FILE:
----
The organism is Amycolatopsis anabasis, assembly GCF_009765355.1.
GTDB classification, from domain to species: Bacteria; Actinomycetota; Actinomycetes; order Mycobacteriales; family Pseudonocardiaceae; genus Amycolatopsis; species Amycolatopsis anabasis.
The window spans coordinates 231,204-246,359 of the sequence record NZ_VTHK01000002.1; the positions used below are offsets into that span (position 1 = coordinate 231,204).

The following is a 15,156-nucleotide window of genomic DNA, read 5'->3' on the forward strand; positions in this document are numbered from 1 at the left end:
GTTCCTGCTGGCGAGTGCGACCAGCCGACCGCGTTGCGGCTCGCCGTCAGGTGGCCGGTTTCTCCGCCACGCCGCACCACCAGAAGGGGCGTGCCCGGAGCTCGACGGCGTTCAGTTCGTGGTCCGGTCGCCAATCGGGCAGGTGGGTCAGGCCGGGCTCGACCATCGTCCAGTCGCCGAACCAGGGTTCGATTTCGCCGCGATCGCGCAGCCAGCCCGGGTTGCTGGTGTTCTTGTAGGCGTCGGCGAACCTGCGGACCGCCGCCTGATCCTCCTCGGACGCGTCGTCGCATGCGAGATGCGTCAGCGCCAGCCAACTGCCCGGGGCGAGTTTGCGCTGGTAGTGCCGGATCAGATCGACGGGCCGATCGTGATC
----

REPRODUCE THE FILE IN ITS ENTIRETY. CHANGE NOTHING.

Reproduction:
The organism is Amycolatopsis anabasis, assembly GCF_009765355.1.
GTDB classification, from domain to species: Bacteria; Actinomycetota; Actinomycetes; order Mycobacteriales; family Pseudonocardiaceae; genus Amycolatopsis; species Amycolatopsis anabasis.
The window spans coordinates 231,204-246,359 of the sequence record NZ_VTHK01000002.1; the positions used below are offsets into that span (position 1 = coordinate 231,204).

The following is a 15,156-nucleotide window of genomic DNA, read 5'->3' on the forward strand; positions in this document are numbered from 1 at the left end:
GTTCCTGCTGGCGAGTGCGACCAGCCGACCGCGTTGCGGCTCGCCGTCAGGTGGCCGGTTTCTCCGCCACGCCGCACCACCAGAAGGGGCGTGCCCGGAGCTCGACGGCGTTCAGTTCGTGGTCCGGTCGCCAATCGGGCAGGTGGGTCAGGCCGGGCTCGACCATCGTCCAGTCGCCGAACCAGGGTTCGATTTCGCCGCGATCGCGCAGCCAGCCCGGGTTGCTGGTGTTCTTGTAGGCGTCGGCGAACCTGCGGACCGCCGCCTGATCCTCCTCGGACGCGTCGTCGCATGCGAGATGCGTCAGCGCCAGCCAACTGCCCGGGGCGAGTTTGCGCTGGTAGTGCCGGATCAGATCGACGGGCCGATCGTGATC